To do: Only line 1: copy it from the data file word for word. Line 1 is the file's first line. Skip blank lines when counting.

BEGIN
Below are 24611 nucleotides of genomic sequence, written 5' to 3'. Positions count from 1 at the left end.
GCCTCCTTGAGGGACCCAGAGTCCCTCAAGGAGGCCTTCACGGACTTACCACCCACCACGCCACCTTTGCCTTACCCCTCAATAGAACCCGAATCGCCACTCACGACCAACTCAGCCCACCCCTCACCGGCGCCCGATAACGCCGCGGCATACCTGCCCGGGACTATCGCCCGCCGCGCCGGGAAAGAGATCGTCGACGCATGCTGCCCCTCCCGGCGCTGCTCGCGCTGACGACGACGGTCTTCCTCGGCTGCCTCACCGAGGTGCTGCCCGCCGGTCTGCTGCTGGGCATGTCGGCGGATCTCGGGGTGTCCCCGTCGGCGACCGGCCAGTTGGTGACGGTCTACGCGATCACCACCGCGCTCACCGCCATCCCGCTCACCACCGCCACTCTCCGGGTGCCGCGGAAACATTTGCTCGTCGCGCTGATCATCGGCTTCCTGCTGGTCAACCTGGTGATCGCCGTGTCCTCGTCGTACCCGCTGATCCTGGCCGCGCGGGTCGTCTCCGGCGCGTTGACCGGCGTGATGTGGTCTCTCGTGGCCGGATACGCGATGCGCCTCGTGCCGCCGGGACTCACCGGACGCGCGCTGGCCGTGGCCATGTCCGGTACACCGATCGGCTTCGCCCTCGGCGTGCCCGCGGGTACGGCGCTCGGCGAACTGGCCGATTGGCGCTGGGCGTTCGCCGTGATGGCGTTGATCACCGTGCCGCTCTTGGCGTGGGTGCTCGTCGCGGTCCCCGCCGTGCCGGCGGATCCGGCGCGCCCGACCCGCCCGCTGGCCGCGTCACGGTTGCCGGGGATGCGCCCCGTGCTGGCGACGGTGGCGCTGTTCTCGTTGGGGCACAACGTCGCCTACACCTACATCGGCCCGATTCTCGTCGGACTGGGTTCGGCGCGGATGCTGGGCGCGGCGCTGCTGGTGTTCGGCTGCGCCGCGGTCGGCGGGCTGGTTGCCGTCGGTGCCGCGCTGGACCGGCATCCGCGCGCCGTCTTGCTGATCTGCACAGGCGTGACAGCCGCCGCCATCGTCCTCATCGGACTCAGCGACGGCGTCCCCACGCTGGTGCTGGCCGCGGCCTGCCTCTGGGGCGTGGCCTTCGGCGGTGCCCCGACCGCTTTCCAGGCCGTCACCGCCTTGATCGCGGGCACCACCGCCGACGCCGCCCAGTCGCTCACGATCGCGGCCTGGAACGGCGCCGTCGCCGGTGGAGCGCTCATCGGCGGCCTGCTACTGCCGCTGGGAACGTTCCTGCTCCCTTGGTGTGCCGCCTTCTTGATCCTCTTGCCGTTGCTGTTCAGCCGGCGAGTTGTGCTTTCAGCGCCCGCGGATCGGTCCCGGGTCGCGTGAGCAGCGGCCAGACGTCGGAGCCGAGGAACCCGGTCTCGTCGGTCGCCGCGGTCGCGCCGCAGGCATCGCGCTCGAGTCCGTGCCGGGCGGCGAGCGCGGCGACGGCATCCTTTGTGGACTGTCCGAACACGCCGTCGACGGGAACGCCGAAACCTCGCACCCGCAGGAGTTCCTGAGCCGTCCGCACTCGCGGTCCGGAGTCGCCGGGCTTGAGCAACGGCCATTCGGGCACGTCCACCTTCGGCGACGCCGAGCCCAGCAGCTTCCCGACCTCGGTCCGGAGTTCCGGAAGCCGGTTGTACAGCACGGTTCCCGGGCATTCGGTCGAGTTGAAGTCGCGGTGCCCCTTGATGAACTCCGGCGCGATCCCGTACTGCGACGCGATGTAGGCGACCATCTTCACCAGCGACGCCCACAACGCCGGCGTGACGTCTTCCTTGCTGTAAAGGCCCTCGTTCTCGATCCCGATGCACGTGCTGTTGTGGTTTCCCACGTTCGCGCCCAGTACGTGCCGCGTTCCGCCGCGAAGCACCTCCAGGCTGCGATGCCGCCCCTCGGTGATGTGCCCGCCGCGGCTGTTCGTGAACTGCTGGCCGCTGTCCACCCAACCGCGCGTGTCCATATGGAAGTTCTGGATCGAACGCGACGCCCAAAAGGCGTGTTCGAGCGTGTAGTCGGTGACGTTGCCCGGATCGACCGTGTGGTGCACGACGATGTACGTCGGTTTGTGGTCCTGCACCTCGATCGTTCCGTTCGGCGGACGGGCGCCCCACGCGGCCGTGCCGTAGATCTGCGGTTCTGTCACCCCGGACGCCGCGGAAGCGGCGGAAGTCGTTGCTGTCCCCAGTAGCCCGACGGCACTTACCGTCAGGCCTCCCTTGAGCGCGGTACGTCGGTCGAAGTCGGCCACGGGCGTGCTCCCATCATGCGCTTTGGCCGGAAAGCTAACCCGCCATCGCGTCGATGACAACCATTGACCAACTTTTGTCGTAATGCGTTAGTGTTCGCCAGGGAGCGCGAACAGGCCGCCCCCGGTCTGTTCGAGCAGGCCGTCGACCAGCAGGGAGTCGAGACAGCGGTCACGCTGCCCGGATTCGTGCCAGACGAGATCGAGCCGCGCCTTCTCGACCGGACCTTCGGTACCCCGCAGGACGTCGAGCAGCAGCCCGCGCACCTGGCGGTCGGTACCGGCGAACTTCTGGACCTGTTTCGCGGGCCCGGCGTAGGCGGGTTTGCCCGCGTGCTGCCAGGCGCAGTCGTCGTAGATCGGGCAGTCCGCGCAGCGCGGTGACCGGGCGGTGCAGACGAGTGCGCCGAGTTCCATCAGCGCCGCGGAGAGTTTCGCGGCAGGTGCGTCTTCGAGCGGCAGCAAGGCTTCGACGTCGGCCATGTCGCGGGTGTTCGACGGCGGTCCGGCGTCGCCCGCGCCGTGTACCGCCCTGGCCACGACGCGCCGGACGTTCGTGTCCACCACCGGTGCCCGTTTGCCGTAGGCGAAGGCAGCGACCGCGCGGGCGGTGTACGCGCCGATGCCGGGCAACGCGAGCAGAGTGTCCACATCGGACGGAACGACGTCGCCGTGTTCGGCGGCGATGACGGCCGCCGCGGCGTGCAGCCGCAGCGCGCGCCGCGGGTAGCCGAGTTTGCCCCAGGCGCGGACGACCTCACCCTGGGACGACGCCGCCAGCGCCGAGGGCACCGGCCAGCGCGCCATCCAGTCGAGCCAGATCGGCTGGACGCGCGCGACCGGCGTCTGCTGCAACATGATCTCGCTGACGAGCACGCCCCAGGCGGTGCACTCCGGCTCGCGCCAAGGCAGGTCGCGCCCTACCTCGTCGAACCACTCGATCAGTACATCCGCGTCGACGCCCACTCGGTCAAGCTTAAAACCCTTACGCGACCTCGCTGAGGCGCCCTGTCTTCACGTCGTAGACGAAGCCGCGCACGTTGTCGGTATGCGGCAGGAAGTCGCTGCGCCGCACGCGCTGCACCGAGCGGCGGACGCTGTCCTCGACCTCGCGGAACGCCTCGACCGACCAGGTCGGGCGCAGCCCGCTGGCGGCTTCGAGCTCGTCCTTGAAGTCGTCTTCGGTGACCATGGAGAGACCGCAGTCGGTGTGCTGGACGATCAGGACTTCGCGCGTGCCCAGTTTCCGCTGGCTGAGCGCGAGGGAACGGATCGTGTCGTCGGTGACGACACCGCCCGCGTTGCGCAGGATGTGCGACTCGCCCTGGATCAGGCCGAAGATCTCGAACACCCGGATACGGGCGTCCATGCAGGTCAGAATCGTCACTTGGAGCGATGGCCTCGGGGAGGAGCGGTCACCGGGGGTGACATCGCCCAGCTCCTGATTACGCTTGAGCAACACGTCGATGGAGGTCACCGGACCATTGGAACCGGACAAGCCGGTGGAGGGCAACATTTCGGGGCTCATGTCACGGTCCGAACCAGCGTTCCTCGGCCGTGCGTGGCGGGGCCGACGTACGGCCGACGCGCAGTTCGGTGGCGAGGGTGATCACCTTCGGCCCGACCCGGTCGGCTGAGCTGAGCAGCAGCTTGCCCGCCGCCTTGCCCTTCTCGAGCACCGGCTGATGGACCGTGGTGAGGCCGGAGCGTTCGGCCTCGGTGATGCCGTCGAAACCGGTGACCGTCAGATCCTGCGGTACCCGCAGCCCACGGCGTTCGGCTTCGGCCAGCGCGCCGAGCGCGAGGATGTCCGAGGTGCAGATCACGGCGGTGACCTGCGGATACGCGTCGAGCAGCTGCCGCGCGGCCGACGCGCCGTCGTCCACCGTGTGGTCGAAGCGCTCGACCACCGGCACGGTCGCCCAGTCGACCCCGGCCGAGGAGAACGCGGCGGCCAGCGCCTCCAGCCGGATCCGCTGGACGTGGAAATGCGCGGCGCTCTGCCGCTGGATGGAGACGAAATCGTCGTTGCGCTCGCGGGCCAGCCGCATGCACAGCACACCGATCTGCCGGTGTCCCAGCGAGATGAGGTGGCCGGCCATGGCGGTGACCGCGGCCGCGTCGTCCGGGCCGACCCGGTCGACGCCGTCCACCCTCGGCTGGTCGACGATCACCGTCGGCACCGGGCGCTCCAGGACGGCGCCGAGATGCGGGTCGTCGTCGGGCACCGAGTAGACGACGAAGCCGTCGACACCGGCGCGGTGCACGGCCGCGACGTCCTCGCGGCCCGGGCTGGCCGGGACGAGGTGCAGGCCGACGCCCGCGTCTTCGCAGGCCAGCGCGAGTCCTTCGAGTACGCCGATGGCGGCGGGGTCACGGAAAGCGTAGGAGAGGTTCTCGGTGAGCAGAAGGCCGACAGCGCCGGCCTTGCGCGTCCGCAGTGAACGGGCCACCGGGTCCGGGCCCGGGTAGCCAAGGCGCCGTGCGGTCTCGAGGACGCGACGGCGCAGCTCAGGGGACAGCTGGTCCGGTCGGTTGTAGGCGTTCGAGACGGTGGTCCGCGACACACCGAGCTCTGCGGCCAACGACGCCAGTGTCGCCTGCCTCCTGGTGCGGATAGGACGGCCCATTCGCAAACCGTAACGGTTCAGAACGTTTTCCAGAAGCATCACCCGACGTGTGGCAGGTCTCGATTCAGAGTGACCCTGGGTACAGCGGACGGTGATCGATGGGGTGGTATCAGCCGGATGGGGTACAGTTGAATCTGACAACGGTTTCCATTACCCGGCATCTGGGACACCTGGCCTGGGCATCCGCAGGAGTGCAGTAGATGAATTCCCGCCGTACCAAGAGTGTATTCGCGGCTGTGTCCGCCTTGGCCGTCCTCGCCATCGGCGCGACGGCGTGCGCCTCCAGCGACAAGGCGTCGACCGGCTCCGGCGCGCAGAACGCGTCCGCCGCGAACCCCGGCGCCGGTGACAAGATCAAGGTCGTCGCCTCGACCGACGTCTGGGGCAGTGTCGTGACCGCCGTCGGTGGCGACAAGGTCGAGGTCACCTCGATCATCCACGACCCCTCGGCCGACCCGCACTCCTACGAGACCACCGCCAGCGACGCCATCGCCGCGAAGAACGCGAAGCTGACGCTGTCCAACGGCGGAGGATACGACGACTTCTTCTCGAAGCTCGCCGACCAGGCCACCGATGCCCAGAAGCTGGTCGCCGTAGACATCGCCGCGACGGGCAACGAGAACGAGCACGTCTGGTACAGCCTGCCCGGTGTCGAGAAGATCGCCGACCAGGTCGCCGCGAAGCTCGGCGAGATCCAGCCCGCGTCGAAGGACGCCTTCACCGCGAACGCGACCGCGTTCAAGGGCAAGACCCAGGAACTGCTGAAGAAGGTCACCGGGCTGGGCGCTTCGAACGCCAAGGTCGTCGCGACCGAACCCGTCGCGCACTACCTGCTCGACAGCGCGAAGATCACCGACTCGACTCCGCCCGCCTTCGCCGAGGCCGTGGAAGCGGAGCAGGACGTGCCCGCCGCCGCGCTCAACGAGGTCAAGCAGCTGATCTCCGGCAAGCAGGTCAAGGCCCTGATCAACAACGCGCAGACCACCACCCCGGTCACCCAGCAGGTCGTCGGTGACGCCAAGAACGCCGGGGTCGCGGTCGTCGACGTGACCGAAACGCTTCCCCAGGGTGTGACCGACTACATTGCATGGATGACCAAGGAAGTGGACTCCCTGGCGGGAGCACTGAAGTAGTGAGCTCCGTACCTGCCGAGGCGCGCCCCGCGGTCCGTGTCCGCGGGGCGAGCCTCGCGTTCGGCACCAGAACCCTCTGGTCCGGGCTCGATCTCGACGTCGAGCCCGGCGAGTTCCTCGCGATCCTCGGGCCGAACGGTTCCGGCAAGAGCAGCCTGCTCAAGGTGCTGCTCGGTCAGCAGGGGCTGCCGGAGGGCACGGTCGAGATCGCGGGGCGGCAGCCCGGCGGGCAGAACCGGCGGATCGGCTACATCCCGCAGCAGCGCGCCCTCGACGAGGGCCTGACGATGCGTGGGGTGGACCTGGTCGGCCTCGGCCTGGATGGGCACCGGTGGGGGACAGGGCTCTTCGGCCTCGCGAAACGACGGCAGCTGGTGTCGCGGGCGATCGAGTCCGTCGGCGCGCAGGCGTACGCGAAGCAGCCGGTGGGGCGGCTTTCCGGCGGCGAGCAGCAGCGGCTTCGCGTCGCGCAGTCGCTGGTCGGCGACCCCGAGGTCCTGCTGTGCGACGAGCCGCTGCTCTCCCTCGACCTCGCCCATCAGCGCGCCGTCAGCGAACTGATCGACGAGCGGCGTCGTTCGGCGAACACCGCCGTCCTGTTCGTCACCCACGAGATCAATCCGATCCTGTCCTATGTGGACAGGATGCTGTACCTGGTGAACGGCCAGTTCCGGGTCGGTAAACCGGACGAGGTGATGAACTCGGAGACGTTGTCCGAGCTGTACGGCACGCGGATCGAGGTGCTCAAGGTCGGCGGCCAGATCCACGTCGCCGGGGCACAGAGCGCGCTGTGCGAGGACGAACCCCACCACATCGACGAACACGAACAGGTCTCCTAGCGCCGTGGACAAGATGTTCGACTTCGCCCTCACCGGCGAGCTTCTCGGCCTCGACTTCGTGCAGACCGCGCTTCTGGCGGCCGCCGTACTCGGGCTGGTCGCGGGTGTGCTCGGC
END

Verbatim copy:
Below are 24611 nucleotides of genomic sequence, written 5' to 3'. Positions count from 1 at the left end.